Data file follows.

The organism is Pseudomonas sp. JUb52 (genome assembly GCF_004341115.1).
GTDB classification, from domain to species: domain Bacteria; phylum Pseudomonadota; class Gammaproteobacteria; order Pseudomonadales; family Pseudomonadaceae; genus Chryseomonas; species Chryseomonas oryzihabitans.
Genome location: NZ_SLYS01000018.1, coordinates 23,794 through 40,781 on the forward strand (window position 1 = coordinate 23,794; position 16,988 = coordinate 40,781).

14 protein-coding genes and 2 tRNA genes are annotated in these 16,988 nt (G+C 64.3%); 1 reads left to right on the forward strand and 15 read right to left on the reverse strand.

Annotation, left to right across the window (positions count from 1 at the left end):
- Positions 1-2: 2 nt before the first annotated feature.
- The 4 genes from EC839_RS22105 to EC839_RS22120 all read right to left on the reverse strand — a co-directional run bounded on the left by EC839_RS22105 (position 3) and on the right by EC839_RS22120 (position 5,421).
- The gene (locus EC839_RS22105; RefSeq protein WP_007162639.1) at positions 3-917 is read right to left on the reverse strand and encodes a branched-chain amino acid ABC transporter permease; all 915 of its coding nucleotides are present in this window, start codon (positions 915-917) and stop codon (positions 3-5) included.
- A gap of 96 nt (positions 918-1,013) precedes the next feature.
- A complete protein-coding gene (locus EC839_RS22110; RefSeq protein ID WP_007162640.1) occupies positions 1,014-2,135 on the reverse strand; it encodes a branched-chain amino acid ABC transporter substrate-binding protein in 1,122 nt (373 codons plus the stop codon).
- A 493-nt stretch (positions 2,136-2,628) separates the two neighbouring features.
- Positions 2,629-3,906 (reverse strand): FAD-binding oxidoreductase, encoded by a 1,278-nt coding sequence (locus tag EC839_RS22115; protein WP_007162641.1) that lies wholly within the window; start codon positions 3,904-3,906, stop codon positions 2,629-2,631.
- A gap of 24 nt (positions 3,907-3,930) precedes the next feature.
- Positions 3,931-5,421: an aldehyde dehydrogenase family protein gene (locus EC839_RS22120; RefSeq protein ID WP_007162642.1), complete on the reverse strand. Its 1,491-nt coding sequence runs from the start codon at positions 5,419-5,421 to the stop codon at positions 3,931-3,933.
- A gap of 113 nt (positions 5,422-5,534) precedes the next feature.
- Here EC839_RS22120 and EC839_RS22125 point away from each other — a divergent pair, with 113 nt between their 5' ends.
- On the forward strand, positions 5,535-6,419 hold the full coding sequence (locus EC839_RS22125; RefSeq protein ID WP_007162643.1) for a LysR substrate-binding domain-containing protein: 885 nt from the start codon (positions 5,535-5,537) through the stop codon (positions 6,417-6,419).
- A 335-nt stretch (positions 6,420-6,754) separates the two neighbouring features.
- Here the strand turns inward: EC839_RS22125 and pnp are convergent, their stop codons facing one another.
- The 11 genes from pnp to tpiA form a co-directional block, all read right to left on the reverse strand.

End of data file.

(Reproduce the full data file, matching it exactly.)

The organism is Pseudomonas sp. JUb52 (genome assembly GCF_004341115.1).
GTDB classification, from domain to species: domain Bacteria; phylum Pseudomonadota; class Gammaproteobacteria; order Pseudomonadales; family Pseudomonadaceae; genus Chryseomonas; species Chryseomonas oryzihabitans.
Genome location: NZ_SLYS01000018.1, coordinates 23,794 through 40,781 on the forward strand (window position 1 = coordinate 23,794; position 16,988 = coordinate 40,781).

14 protein-coding genes and 2 tRNA genes are annotated in these 16,988 nt (G+C 64.3%); 1 reads left to right on the forward strand and 15 read right to left on the reverse strand.

Annotation, left to right across the window (positions count from 1 at the left end):
- Positions 1-2: 2 nt before the first annotated feature.
- The 4 genes from EC839_RS22105 to EC839_RS22120 all read right to left on the reverse strand — a co-directional run bounded on the left by EC839_RS22105 (position 3) and on the right by EC839_RS22120 (position 5,421).
- The gene (locus EC839_RS22105; RefSeq protein WP_007162639.1) at positions 3-917 is read right to left on the reverse strand and encodes a branched-chain amino acid ABC transporter permease; all 915 of its coding nucleotides are present in this window, start codon (positions 915-917) and stop codon (positions 3-5) included.
- A gap of 96 nt (positions 918-1,013) precedes the next feature.
- A complete protein-coding gene (locus EC839_RS22110; RefSeq protein ID WP_007162640.1) occupies positions 1,014-2,135 on the reverse strand; it encodes a branched-chain amino acid ABC transporter substrate-binding protein in 1,122 nt (373 codons plus the stop codon).
- A 493-nt stretch (positions 2,136-2,628) separates the two neighbouring features.
- Positions 2,629-3,906 (reverse strand): FAD-binding oxidoreductase, encoded by a 1,278-nt coding sequence (locus tag EC839_RS22115; protein WP_007162641.1) that lies wholly within the window; start codon positions 3,904-3,906, stop codon positions 2,629-2,631.
- A gap of 24 nt (positions 3,907-3,930) precedes the next feature.
- Positions 3,931-5,421: an aldehyde dehydrogenase family protein gene (locus EC839_RS22120; RefSeq protein ID WP_007162642.1), complete on the reverse strand. Its 1,491-nt coding sequence runs from the start codon at positions 5,419-5,421 to the stop codon at positions 3,931-3,933.
- A gap of 113 nt (positions 5,422-5,534) precedes the next feature.
- Here EC839_RS22120 and EC839_RS22125 point away from each other — a divergent pair, with 113 nt between their 5' ends.
- On the forward strand, positions 5,535-6,419 hold the full coding sequence (locus EC839_RS22125; RefSeq protein ID WP_007162643.1) for a LysR substrate-binding domain-containing protein: 885 nt from the start codon (positions 5,535-5,537) through the stop codon (positions 6,417-6,419).
- A 335-nt stretch (positions 6,420-6,754) separates the two neighbouring features.
- Here the strand turns inward: EC839_RS22125 and pnp are convergent, their stop codons facing one another.
- The 11 genes from pnp to tpiA form a co-directional block, all read right to left on the reverse strand.